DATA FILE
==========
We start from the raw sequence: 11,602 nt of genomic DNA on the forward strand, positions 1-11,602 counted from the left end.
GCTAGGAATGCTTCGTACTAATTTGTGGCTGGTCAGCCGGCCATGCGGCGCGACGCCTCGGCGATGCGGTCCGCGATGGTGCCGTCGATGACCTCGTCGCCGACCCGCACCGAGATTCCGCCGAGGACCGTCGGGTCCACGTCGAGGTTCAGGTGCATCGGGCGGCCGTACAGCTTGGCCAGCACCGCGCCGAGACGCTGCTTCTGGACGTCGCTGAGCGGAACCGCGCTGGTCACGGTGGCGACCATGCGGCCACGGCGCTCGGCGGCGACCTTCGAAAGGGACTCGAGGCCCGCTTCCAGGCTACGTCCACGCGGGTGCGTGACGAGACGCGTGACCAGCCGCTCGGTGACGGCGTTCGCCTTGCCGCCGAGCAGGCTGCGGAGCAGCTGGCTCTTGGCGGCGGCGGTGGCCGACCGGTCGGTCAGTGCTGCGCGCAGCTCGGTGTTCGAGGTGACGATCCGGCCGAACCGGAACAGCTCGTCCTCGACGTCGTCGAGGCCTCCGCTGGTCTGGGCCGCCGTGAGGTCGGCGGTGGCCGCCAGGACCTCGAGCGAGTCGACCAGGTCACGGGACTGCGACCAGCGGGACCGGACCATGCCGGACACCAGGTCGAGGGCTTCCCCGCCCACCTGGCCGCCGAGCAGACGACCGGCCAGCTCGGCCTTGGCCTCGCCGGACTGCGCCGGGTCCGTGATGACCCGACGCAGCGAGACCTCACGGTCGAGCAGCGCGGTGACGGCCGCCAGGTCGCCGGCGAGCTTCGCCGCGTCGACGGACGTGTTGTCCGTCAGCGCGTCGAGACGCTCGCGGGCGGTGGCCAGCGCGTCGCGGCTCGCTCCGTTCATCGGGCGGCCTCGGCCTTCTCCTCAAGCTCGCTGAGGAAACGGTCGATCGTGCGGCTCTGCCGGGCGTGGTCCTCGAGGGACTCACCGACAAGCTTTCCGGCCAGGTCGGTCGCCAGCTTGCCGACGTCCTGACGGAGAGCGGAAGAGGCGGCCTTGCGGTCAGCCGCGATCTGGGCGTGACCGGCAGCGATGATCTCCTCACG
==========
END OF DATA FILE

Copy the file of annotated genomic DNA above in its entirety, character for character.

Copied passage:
We start from the raw sequence: 11,602 nt of genomic DNA on the forward strand, positions 1-11,602 counted from the left end.
GCTAGGAATGCTTCGTACTAATTTGTGGCTGGTCAGCCGGCCATGCGGCGCGACGCCTCGGCGATGCGGTCCGCGATGGTGCCGTCGATGACCTCGTCGCCGACCCGCACCGAGATTCCGCCGAGGACCGTCGGGTCCACGTCGAGGTTCAGGTGCATCGGGCGGCCGTACAGCTTGGCCAGCACCGCGCCGAGACGCTGCTTCTGGACGTCGCTGAGCGGAACCGCGCTGGTCACGGTGGCGACCATGCGGCCACGGCGCTCGGCGGCGACCTTCGAAAGGGACTCGAGGCCCGCTTCCAGGCTACGTCCACGCGGGTGCGTGACGAGACGCGTGACCAGCCGCTCGGTGACGGCGTTCGCCTTGCCGCCGAGCAGGCTGCGGAGCAGCTGGCTCTTGGCGGCGGCGGTGGCCGACCGGTCGGTCAGTGCTGCGCGCAGCTCGGTGTTCGAGGTGACGATCCGGCCGAACCGGAACAGCTCGTCCTCGACGTCGTCGAGGCCTCCGCTGGTCTGGGCCGCCGTGAGGTCGGCGGTGGCCGCCAGGACCTCGAGCGAGTCGACCAGGTCACGGGACTGCGACCAGCGGGACCGGACCATGCCGGACACCAGGTCGAGGGCTTCCCCGCCCACCTGGCCGCCGAGCAGACGACCGGCCAGCTCGGCCTTGGCCTCGCCGGACTGCGCCGGGTCCGTGATGACCCGACGCAGCGAGACCTCACGGTCGAGCAGCGCGGTGACGGCCGCCAGGTCGCCGGCGAGCTTCGCCGCGTCGACGGACGTGTTGTCCGTCAGCGCGTCGAGACGCTCGCGGGCGGTGGCCAGCGCGTCGCGGCTCGCTCCGTTCATCGGGCGGCCTCGGCCTTCTCCTCAAGCTCGCTGAGGAAACGGTCGATCGTGCGGCTCTGCCGGGCGTGGTCCTCGAGGGACTCACCGACAAGCTTTCCGGCCAGGTCGGTCGCCAGCTTGCCGACGTCCTGACGGAGAGCGGAAGAGGCGGCCTTGCGGTCAGCCGCGATCTGGGCGTGACCGGCAGCGATGATCTCCTCACG